30-Day Yoga Experience

This is a brief overview of my recent 30 day Yoga experience. We would love to hear what experiences you have made! Why a 30 day Yoga experience? I used to work in a typical 9 to 5 office job in London. My typical day would start in a rush to catch my bus and then squeeze myself on the overcrowded and hot underground to commute to the office located in always busy central London. My colleagues and I would then sit on our desks for hours with a maximum of an hour break which we might use for a little walk around the office blocks – or not. I would often feel imbalanced after such a day – mentally tired and stressed while physically stiff and restless. Going to the gym and movement practice in the morning helped against the stiffness but didn’t really benefit me mentally. The busy local gym actually stressed me out even more. In Summer long walks, movement and meditation in the park were a great balance to the busy office day. However, in Winter this was no real option as parks were closed before I would leave the office. I needed to tackle this feeling of imbalance and remembered the positive effect of some Yoga lessons I had attended when I was a teenager. These were great thanks to a wonderful teacher who taught me about Yoga meditation, breathing, as well as basic poses and ways to stabilise my body (sometimes activating the right point can make a huge difference). Yoga is ideal to find your personal balance as the practice aims to go...

40-Day No Messing Challenge

If you had to get someone in the best shape possible in 40-days, what would you do? A friend recently put this to me and it got me thinking, and my thoughts have turned into the following article. It is a long read, but it covers all your bases, so take mini-stretching breaks as needed and plough on. Why 40 days? Not a great length of time to achieve much in life really, but it’s short enough to be a do-able and realistic goal, and long enough to see changes and motivate the transformer to go for another 40 days. One thing we know is there are no magic pills, and long-lasting results come from keeping the head down and making training and movement part of your way of life. People do, however, respond well to shorter time-frames, helping them to stay focused. Three essentials for success with a training program:   -a good plan -consistency -optimal recovery and regeneration (food, sleep, stress-management) So for the purpose of this experiment, we have 40 days to get into the best possible physical condition. First thing in this case is we don’t have any time for the biggest problem anybody faces in a successful transformation: Poor compliance. The process of creating and changing habits is probably the most difficult part of the puzzle, and one which deserves the greatest investment of your efforts to begin with. Start small and gradually build healthful habits into your life. But for now, we will assume that the superpower of our friend here is the ability to instantly engrain good habits, because for this to...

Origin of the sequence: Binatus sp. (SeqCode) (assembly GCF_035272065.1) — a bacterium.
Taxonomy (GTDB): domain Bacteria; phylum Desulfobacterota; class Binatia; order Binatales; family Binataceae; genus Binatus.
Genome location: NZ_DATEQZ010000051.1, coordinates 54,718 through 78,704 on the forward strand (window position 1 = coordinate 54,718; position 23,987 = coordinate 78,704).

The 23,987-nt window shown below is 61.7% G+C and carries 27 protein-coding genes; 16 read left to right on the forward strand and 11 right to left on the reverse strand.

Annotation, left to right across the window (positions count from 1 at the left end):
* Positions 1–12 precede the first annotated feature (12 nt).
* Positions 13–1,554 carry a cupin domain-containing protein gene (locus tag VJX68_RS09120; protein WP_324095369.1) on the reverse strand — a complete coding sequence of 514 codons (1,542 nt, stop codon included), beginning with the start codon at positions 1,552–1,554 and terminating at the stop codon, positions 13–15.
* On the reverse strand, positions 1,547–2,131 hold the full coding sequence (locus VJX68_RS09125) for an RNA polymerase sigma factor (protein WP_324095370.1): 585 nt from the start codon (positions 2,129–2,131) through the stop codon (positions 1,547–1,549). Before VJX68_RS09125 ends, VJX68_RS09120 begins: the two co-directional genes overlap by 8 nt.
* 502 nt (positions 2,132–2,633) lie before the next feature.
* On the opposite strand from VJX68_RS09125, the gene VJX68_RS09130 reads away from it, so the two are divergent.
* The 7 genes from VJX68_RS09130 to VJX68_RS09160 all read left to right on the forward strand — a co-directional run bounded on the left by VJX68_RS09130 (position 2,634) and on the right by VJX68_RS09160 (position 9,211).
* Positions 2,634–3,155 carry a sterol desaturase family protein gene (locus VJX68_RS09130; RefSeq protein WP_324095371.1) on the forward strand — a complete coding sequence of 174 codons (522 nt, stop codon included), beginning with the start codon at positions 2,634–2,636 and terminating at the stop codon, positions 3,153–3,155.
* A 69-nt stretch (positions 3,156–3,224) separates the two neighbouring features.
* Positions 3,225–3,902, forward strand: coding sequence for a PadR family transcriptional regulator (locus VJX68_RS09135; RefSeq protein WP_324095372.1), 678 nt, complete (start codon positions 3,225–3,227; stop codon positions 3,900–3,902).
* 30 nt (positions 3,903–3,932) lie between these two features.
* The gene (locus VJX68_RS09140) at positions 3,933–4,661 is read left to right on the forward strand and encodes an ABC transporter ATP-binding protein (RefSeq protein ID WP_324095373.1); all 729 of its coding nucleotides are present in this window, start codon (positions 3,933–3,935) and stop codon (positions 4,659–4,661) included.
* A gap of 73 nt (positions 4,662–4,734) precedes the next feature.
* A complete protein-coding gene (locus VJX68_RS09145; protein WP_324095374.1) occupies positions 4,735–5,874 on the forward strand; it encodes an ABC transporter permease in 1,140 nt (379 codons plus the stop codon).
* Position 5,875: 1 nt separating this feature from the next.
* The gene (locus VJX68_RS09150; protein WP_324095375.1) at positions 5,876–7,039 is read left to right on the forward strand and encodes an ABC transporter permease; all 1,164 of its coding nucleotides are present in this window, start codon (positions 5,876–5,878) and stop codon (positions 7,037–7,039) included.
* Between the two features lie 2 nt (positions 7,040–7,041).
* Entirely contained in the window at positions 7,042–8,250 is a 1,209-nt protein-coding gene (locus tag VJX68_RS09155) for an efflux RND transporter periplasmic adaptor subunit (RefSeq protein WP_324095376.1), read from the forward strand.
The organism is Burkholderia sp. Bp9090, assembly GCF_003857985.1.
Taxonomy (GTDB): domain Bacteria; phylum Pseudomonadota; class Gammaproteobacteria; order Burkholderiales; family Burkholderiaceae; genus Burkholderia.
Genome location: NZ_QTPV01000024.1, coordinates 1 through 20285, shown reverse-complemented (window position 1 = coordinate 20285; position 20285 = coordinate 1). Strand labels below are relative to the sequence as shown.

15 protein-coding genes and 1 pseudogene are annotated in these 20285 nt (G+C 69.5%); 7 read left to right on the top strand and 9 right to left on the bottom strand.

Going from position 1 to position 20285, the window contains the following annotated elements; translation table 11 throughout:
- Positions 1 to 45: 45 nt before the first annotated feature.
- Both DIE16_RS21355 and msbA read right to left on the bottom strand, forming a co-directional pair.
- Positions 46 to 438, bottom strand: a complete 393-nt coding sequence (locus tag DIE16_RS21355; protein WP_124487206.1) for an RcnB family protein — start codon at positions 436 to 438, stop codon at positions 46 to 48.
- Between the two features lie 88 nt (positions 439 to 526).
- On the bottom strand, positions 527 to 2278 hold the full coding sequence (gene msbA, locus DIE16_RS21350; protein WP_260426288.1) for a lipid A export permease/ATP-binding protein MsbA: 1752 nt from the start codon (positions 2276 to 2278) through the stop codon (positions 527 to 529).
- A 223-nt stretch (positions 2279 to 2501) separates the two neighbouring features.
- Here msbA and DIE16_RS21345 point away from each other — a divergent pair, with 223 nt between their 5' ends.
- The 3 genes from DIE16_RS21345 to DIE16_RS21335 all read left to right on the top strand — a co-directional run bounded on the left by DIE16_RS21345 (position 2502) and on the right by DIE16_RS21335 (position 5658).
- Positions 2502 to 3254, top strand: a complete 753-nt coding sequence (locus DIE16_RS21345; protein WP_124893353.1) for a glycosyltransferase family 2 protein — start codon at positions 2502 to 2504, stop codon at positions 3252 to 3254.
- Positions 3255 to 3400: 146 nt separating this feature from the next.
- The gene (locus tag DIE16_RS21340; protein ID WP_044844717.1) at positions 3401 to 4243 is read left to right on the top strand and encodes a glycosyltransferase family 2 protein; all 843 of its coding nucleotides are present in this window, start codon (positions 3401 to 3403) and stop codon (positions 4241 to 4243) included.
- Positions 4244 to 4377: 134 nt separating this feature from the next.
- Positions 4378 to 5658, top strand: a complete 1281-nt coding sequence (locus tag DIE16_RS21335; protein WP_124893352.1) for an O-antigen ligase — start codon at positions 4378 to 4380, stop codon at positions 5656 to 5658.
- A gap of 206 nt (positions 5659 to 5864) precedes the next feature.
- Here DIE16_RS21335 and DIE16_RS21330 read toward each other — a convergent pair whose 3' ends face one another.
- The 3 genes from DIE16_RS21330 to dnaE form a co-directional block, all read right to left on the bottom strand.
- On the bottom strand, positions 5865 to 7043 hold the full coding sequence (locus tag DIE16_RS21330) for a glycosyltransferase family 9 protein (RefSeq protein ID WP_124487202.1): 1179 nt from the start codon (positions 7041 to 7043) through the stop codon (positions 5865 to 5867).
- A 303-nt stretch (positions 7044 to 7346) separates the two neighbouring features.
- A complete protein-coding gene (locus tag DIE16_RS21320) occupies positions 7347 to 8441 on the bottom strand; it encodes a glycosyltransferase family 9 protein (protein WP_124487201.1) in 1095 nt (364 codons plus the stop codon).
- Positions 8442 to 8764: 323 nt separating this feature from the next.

Claochlú coirpe #1: Cailleadh meachán

Braitheann an corp agus an sláinte atá bronnta orainn go formhór ar an slí maireachtála a leanann muid. Mar sin de, chun athrú mór a chur i gcrích, níl aon draíocht i gceist; caithfimid ithe mar is ceart agus slí maireachtála níos gníomhaí a chruthú. Bíonn an corp agus anam faoi bhláth nuair a chothaíonn muid an corp le bia glan agus bogadh flúirseach. Sin é. Chuir Ailbhe Ní Riain cúpla ceist orm ar na mallaibh le haghaidh tionscnamh ollscoile. Seo thíos an chéad ceann; tá súil agam go gcuidíonn sé le dhaoine aicsin a ghlacadh inniú. Cén sórt aclaíocht is éifeachtaí chun meachán a chailleadh, agus an bia is fearr ithe? Go hiondúil nuair a bhíonn sé mar sprioc ag daoine meachán a chailleadh, tagann rud amháin ar intinn: rith. Don chuid is mó ní hé seo an bealach is slaintiúla ná is éifeachtaí seo a bhaint amach. Cinnte, oibreoidh sé ar feadh tammaill, oibreoidh aon sort aclaíocht ar dtús nuair nach bhfuil an corp cleachtaithe leis. Ach an rud a fhéicimid go minic ná go bpiocann daoine suas gortaithe as bheith ag cur isteach na mílte fada ag rith, tagann srian ar dul chun cinn ar ná scalaí, agus éiríonn an duine díomuach. Ag an am céanna, thiocfadh leat a rá gurbh é an módh aclaíochta is éifeachtaí ná an ceann a bhaineann tú sult as agus a chloífidh tú leis sa fad téarma. Marsin más é rith do rogha, thar barr. Ach ní gá mothú go mbeadh iachall ort rith má tá tú ag iarraidh crut a chur or do chorp. Tá beallaí eile ann atá níos cinéalta ar na géaga, agus b’fhéidir...